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Update info:
18 Jul 2014
Waleed Abu al-Khair
Gender: m
19 Aug 2014
Distribution date:
18 Jul 2014
UA No:

Saudi Arabian human rights activist Waleed Abu al-Khair has been sentenced to 15 years in prison followed by a 15-year travel ban. He is a prisoner of conscience.

Human rights defender and lawyer Waleed Abu al-Khair was sentenced on 6 July to 15 years in prison, a 15-year travel ban and a fine of 200,000 Saudi Arabian riyals (about US$53,000). The Specialized Criminal Court had found him guilty of “disobeying the ruler and seeking to remove his legitimacy”, “insulting the judiciary and questioning the integrity of judges”, “setting up an unlicensed organization”, “harming the reputation of the state by communicating with international organizations” and “preparing, storing and sending information that harms public order”.

Waleed Abu al-Khair’s trial started on 6 October 2013 before the Specialized Criminal Court in Riyadh. He was detained without any explanation on 15 April 2014 after appearing at the fifth hearing of his trial. He was initially taken to al-Ha’ir prison in Riyadh, where it is believed that he was placed in solitary confinement and deprived of sleep by constant exposure to bright lights. He was later moved to several detention centres and is now detained in Briman prison in the coastal city of Jeddah.

Waleed Abu al-Khair first faced trial in late 2011 after signing a statement criticizing the authorities’ persecution of 16 reformists. On 29 October 2013 he was sentenced to three months’ imprisonment by the Criminal Court in Jeddah and on 6 February 2014 the Court of Appeal in Mecca upheld his sentence.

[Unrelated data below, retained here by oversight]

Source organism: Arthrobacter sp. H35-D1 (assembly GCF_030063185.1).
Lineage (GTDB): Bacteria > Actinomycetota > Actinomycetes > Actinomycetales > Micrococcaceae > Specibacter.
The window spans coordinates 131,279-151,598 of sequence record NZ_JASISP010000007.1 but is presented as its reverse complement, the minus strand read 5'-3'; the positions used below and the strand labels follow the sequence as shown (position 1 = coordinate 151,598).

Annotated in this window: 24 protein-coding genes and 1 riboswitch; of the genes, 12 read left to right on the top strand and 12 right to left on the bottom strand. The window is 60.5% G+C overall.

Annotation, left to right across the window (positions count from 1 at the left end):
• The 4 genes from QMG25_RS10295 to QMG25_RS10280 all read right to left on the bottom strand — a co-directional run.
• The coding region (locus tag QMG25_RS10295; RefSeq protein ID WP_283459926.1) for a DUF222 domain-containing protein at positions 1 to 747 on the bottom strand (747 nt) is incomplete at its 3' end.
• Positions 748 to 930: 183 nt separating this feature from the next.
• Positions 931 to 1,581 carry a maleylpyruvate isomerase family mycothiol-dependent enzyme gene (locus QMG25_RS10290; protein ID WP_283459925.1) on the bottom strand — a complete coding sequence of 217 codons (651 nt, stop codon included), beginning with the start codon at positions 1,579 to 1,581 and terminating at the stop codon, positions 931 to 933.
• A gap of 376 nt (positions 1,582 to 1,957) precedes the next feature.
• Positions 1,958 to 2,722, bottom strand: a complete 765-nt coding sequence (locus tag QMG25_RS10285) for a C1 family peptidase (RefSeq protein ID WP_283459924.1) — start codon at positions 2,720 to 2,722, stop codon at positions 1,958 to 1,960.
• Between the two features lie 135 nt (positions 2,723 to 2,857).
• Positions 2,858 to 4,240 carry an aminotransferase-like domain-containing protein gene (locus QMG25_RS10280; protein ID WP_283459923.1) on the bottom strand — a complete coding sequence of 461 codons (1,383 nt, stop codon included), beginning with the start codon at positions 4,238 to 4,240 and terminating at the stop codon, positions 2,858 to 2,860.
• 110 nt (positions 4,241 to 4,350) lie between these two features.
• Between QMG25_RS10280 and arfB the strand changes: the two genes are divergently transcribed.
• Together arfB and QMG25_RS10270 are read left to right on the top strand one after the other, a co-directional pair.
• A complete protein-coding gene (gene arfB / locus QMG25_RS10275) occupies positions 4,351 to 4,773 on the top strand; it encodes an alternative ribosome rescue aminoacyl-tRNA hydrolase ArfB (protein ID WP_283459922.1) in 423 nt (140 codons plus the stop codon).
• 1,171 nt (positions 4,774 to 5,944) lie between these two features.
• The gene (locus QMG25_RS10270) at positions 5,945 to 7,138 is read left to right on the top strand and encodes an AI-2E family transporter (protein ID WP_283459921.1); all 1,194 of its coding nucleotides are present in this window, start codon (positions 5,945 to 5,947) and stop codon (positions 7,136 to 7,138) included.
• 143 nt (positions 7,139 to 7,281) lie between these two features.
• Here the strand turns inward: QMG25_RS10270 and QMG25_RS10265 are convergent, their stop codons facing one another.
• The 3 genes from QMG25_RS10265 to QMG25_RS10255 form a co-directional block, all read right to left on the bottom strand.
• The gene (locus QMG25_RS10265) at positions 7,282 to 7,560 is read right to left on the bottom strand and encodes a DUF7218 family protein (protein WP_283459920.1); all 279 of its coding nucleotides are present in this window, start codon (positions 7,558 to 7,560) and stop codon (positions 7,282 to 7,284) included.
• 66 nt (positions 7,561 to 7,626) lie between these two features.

Waleed Abu al-Khair is a prominent human rights lawyer and the head of an independent human rights organization founded in 2008, Monitor of Human Rights in Saudi Arabia. He has provided legal representation to many victims of human rights violations. Among his clients is Raif Badawi, a well-known Saudi Arabian online activist who was sentenced on 7 May 2014 by the Criminal Court in Jeddah to 10 years in prison, 1,000 lashes and a fine of 1 million Saudi Arabian riyals (about US$266,630) for creating and managing the Saudi Arabian Liberals website and insulting Islam (see update to UA 3/13, http://www.amnesty.org/en/library/info/MDE23/012/2014/en).

Scores of other human rights defenders and civil society activists have borne the brunt of the authorities’ clampdown over recent months. They include members of the Saudi Civil and Political Rights Association (ACPRA), an organization set up in October 2009 that has reported on human rights violations and helped many families of detainees held without charge to bring cases against the Ministry of Interior.

Two ACPRA co-founders, Dr Abdullah al-Hamid and Dr Mohammad al-Qahtani, were sentenced on 9 March 2013 to 10 and 11 years’ imprisonment respectively, to be followed by travel bans of equal duration. They had been convicted of a list of offences, among them "breaking allegiance to and disobeying the ruler", "questioning the integrity of officials", "seeking to disrupt security and inciting disorder by calling for demonstrations", "disseminating false information to foreign groups", "violating Article 6 of the information technology law" and "forming an unlicensed organization" (understood to be ACPRA) (see UA 257/12, http://www.amnesty.org/en/library/info/MDE23/010/2013/en). The court also ordered the disbanding of ACPRA, confiscation of its property and the closure of its social media accounts.